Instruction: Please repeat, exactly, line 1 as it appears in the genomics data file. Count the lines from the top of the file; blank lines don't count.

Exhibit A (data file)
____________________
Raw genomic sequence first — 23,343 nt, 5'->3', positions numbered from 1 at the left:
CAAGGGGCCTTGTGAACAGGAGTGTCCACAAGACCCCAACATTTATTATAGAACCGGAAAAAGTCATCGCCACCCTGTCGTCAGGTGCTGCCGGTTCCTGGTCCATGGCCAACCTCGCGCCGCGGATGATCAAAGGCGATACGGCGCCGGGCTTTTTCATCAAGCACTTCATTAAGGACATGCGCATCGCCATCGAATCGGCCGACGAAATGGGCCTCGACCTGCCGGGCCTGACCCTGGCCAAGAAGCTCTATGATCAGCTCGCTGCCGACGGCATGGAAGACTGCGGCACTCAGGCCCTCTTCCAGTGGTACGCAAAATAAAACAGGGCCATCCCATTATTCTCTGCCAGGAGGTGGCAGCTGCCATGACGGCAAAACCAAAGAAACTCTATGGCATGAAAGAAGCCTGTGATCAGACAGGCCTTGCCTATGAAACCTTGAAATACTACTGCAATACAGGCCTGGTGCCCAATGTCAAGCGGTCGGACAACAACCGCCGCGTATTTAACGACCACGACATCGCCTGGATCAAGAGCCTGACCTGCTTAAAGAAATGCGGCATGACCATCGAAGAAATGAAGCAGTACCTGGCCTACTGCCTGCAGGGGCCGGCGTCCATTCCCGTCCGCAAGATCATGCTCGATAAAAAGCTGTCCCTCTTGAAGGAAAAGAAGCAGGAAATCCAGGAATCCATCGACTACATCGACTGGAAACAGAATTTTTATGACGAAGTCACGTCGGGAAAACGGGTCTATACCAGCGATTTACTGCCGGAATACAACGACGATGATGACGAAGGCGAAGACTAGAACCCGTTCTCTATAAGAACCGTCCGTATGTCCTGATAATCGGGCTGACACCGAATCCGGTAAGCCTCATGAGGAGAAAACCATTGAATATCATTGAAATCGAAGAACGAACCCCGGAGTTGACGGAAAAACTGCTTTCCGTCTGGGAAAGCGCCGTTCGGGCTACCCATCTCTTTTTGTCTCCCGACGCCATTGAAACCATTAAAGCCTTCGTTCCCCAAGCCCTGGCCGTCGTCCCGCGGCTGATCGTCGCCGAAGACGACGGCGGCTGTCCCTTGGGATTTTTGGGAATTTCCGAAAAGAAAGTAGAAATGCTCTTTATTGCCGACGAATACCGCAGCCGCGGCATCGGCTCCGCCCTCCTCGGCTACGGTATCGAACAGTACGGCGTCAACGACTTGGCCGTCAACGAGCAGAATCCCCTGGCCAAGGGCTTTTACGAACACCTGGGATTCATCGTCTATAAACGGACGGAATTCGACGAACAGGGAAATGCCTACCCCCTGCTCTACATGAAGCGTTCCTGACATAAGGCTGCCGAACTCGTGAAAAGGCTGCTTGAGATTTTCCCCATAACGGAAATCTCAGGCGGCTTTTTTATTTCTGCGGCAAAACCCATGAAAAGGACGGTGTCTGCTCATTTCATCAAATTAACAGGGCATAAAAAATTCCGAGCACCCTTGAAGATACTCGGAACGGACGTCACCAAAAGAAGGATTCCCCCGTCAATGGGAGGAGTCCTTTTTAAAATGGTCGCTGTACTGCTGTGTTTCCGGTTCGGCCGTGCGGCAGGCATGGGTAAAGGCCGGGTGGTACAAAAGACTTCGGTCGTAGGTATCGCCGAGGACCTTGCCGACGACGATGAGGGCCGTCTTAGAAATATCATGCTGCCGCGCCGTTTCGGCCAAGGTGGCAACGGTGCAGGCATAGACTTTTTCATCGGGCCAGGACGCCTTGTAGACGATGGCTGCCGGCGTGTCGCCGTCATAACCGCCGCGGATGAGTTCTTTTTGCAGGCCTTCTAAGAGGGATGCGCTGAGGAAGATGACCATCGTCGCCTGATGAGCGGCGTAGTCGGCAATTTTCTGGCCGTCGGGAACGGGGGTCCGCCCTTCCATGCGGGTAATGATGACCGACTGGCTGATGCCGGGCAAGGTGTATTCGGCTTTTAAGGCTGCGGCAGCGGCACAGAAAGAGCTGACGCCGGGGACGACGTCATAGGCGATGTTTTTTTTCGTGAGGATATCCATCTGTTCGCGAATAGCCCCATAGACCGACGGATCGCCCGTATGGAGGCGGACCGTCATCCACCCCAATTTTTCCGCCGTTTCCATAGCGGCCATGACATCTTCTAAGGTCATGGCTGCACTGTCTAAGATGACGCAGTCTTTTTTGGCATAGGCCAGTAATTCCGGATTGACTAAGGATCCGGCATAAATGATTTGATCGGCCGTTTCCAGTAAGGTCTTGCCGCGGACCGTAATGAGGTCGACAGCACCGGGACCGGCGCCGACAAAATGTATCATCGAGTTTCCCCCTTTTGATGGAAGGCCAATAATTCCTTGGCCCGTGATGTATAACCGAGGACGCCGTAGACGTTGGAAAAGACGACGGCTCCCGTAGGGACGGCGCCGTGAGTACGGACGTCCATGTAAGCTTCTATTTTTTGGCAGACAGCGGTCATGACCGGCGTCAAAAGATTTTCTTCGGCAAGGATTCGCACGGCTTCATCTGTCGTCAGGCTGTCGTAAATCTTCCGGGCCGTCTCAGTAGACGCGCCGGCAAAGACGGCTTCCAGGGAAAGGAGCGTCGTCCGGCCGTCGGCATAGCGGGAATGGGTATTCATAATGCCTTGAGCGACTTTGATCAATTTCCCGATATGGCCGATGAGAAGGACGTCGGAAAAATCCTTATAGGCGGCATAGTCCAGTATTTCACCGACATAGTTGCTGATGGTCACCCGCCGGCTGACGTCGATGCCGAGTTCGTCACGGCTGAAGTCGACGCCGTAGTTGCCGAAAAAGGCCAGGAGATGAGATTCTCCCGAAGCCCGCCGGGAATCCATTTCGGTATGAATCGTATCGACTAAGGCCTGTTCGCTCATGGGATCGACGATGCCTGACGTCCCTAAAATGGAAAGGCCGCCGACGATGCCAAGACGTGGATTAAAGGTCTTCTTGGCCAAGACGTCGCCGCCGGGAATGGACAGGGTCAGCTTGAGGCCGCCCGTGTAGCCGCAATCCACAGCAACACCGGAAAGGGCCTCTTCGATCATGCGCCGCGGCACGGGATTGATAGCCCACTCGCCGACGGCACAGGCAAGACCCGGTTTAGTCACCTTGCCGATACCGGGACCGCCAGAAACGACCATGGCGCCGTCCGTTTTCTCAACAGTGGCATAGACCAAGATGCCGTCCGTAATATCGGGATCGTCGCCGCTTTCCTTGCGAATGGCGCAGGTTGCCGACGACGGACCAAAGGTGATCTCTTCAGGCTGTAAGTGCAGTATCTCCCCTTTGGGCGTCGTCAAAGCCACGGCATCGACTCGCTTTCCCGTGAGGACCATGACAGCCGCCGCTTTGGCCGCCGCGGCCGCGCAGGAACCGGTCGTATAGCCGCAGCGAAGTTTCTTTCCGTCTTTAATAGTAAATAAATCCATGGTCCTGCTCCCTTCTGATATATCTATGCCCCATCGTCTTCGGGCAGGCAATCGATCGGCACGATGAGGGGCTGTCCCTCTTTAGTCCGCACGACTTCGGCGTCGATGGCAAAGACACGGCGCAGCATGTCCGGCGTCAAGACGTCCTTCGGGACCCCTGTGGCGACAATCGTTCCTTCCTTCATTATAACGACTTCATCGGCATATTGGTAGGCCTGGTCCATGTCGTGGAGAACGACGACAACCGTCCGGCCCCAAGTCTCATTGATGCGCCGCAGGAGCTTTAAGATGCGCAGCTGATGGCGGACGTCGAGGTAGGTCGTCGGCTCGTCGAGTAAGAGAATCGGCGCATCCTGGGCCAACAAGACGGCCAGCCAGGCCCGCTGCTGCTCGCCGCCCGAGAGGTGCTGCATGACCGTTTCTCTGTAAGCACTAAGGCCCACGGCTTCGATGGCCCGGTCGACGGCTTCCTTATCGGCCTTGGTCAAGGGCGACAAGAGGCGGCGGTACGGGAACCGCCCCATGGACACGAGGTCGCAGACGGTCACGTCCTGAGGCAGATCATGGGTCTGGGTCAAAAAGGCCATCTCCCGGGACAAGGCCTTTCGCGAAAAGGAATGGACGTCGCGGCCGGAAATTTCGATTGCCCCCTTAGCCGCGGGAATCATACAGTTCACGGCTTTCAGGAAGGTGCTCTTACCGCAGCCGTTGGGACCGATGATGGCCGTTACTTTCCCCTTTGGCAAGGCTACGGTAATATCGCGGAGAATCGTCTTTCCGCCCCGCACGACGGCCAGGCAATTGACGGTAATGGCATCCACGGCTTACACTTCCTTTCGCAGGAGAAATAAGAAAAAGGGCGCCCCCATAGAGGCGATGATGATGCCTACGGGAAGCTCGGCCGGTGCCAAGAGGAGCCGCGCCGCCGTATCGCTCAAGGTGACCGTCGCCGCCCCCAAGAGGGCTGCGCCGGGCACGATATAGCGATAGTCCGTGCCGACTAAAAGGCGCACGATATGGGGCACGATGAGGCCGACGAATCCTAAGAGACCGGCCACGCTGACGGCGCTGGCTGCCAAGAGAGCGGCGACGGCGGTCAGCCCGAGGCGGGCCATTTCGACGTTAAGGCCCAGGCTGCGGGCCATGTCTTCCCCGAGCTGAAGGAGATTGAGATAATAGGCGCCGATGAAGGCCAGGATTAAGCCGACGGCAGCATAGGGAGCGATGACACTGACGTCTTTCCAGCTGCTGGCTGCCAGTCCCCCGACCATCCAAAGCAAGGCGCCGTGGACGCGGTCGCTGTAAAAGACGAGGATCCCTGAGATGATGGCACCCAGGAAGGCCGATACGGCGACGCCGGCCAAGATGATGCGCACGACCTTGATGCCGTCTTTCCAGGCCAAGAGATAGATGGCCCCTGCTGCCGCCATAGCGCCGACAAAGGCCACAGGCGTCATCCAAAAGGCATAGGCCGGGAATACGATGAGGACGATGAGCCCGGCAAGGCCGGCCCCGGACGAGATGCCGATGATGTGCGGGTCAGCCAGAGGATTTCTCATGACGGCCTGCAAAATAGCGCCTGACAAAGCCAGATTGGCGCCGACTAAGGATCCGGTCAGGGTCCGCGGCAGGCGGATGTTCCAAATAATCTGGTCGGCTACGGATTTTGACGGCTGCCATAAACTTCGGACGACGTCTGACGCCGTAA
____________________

Raw genomic sequence first — 23,343 nt, 5'->3', positions numbered from 1 at the left: